When someone dies, it falls to their personal representative, i.e. the executor or administrator of their estate, to commence legal claims on behalf of the estate that the deceased could have advanced during their lifetime. If the deceased’s estate has a strong claim against another party that would increase the estate’s assets, the personal representative would normally initiate that claim. However, in some circumstances, the personal representative may refuse or be unable to initiate proceedings in the name of the estate. Commonly, this occurs where a conflict of interest arises, such as where the personal representative is the proposed defendant to the claim. These situations might include:
- The deceased transferred property to the personal representative prior to their death, or the deceased held property in joint tenancy with the personal representative, and there is a claim that the property was meant to be held in trust for the deceased’s estate.
- The personal representative held a power of attorney for the deceased or was a committee for the deceased, and they appear to have misused their authority.
- The deceased has a claim against a person who is a friend or family member of the personal representative.
- The deceased has a claim against a corporation where the personal representative is a director or shareholder.
What to Do When a Personal Representative Refuses to Initiate a Claim
In situations where a beneficiary or intestate successor (someone who inherits when there is no will) believes the deceased’s estate has a legal claim against another person or corporation and the personal representative has refused to commence that claim, according to section 151 of British Columbia’s Wills, Estates and Succession Act (“WESA”), the court can grant leave to that person to bring an action on behalf of the estate of a deceased person.
Under s. 151 of WESA, the court may grant leave to bring an action in the name of the estate if the person seeking leave:
- has made reasonable efforts to get the personal representative to commence the proceeding,
- has given notice of the application to the personal representative and other interested parties, such as co-beneficiaries, and
- is acting in good faith (they are not initiating the claim out of animosity or with an ulterior motive).
Furthermore, WESA s. 151(3) stipulates that the proposed proceeding must be “expedient” or “necessary”. An “expedient” proceeding is one that is in the interest of the estate, and a “necessary” proceeding is one that the will’s executor cannot or will not bring. The executor, for example, may not wish to bring an action because they have a conflict of interest. Finally, the beneficiary seeking to bring an action must show that they have an arguable case and that the potential relief justifies the inconvenience to the estate. A recent case, Terezakis v. Ekins 2018 BCSC 249, serves as one example where each of the foregoing requirements was met.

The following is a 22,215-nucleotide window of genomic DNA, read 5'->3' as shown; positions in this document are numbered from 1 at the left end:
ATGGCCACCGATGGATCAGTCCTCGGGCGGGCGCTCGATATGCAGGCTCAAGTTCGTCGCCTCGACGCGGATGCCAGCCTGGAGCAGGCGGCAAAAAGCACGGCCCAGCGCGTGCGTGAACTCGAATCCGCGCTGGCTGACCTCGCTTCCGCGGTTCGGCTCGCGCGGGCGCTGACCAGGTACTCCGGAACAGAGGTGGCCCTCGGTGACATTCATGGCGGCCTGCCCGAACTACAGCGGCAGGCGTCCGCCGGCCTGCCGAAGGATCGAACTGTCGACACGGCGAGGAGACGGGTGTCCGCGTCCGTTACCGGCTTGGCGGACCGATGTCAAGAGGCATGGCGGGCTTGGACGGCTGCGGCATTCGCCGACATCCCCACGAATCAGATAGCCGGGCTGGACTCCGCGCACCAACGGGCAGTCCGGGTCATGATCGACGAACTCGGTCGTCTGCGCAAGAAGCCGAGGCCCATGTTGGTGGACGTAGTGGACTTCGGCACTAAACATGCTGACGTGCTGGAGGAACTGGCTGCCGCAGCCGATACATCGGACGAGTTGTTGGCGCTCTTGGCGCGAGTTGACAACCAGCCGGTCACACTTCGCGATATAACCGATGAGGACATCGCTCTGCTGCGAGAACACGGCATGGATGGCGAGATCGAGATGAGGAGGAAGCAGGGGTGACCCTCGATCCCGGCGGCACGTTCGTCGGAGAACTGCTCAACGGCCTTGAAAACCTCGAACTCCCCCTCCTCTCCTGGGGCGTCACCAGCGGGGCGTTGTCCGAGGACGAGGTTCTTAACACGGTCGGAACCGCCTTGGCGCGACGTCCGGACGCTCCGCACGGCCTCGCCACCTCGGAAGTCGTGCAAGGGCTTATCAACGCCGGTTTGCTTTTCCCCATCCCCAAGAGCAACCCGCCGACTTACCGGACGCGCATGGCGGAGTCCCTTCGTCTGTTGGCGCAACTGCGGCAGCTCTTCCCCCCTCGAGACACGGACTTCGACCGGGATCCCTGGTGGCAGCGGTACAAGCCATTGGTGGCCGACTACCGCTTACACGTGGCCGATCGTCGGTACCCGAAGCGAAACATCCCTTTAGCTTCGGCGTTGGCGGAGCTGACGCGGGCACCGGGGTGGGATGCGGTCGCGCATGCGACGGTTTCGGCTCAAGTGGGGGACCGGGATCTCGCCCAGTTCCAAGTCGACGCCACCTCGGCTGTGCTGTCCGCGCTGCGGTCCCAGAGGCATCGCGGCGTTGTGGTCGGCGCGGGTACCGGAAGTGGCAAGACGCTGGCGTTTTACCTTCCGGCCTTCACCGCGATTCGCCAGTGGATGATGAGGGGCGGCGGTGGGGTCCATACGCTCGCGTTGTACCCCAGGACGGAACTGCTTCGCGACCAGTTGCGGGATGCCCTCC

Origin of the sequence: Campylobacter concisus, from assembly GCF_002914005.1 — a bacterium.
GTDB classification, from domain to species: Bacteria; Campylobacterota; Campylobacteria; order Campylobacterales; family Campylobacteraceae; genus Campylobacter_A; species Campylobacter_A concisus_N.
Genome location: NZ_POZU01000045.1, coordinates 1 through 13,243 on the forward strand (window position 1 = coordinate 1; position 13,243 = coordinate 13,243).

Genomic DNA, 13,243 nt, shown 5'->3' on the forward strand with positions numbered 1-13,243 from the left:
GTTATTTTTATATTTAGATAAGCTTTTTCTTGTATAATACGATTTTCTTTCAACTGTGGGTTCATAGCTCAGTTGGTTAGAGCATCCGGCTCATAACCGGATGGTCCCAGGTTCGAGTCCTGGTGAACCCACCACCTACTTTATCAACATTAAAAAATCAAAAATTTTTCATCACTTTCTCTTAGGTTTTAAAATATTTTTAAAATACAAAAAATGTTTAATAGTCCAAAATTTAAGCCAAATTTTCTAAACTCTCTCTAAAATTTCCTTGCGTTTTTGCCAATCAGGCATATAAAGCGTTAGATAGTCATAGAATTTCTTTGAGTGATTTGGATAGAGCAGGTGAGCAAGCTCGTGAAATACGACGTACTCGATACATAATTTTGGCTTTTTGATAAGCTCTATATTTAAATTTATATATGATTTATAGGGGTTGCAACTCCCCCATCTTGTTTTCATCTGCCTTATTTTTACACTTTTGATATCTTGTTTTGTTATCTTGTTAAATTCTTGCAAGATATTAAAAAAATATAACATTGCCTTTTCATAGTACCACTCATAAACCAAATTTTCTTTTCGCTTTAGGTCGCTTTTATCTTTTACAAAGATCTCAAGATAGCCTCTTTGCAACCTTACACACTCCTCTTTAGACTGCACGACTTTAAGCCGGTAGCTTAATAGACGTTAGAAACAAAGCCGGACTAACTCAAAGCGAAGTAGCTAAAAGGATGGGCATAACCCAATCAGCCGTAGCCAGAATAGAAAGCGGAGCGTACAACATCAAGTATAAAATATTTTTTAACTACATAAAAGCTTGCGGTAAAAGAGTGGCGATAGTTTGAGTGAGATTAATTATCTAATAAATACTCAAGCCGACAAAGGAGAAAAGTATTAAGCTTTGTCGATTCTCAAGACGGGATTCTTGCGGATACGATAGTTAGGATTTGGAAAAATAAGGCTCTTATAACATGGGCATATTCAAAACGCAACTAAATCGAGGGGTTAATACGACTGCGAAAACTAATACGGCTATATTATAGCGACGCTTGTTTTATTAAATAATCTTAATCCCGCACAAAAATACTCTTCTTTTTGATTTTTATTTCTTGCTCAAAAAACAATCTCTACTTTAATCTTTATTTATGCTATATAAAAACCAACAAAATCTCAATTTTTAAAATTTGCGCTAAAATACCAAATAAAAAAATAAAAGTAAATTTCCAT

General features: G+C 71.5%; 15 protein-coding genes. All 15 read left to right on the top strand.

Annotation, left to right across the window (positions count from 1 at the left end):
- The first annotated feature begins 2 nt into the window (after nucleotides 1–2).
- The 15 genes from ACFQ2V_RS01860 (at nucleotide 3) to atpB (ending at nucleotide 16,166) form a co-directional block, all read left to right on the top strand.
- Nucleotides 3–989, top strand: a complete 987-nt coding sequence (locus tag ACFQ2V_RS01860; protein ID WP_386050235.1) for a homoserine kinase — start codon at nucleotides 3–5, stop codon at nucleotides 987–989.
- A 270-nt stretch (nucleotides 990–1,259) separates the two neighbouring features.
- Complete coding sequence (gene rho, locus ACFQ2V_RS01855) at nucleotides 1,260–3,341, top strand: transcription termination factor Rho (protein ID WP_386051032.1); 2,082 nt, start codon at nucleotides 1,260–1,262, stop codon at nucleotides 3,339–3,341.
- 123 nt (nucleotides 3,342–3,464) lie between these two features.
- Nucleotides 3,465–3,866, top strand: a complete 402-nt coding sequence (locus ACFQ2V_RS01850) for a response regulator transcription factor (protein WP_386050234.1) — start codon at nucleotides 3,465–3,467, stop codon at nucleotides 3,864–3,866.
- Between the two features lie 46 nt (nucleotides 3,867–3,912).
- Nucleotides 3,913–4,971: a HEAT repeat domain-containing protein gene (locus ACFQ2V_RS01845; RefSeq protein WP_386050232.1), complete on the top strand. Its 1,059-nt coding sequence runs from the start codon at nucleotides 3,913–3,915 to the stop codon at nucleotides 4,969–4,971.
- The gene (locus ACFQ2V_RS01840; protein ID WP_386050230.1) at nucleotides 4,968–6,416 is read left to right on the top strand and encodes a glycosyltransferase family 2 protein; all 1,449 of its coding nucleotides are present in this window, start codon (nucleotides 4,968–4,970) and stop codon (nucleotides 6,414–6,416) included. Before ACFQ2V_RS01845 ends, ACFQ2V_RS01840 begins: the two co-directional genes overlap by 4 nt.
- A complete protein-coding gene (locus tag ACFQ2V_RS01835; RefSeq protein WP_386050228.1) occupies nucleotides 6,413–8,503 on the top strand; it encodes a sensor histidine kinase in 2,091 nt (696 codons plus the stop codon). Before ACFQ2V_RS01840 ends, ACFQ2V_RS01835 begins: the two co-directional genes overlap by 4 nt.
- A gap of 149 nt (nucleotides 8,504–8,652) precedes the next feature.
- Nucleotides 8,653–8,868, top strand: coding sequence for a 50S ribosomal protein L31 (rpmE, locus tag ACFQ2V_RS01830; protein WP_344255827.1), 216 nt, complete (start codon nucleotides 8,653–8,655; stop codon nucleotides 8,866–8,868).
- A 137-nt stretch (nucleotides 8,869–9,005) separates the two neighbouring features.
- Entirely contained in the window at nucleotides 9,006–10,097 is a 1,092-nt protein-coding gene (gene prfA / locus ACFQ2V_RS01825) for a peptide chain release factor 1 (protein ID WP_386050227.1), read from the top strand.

The Case of Terezakis v. Ekins
Terezakis v. Ekins involved the application of a deceased’s son for leave to bring an action on behalf of the estate. A mother passed, leaving behind two sons and a daughter. The daughter was named as the executrix of the will, which provided equal shares of the estate to each of the deceased’s three children. The deceased had two properties: one in Vancouver and the other in Richmond. She owned the Richmond property jointly with her daughter. The deceased had paid a $100,000 down payment on this property, which the daughter claimed was a dowry gift. After her mother’s death, the daughter transferred the Richmond property to her own name by the right of survivorship.
One of the sons claimed that the down payment and resulting joint tenancy were not dowry gifts. Instead, he maintained that their mother had intended to use the property to create a trust. That way, each of the children could benefit equally from the property. The son sought to bring an action to advance the claim that the property was held in a resulting trust for the estate. In short, the daughter asserted that the deceased’s estate had no interest in the property (and therefore should remain solely in her possession), while the son claimed that the deceased’s estate did have an interest in the property and that this interest ought to be split evenly between the deceased’s children.
The Court’s Ruling
The court, in this case, found that the son had made reasonable efforts, as required by WESA s. 151, to have the daughter return the property to the estate. The court also found that the son had given notice to his sister and brother of his intention to bring the claim and that he made the claim in good faith, further requirements under s. 151. Additionally, the court found the son’s claim to be “necessary” because the daughter of the deceased had a conflict of interest; she was the executrix of the will, a beneficiary, and the owner of the property that her brother claimed was held in trust for the deceased’s estate. If she had agreed to pursue her brother’s claim, she would be challenging her ownership of the Richmond property. The daughter had no desire to bring an action that would undermine her ownership interest in the property.
Finally, the court found that the son had an arguable case in his proposed action. The law regarding gifts dictates that when a parent makes a gratuitous transfer to their adult child, the court must presume that the parent intended to create a trust. So the onus would be on the daughter to prove that her mother intended the down payment as a dowry gift. The son was, therefore, successful in his application for leave to bring an action on behalf of the estate.
If you are a beneficiary or intestate successor under a will and the executor or administrator is refusing to bring a claim on behalf of the estate, you should consult an experienced lawyer for assistance.
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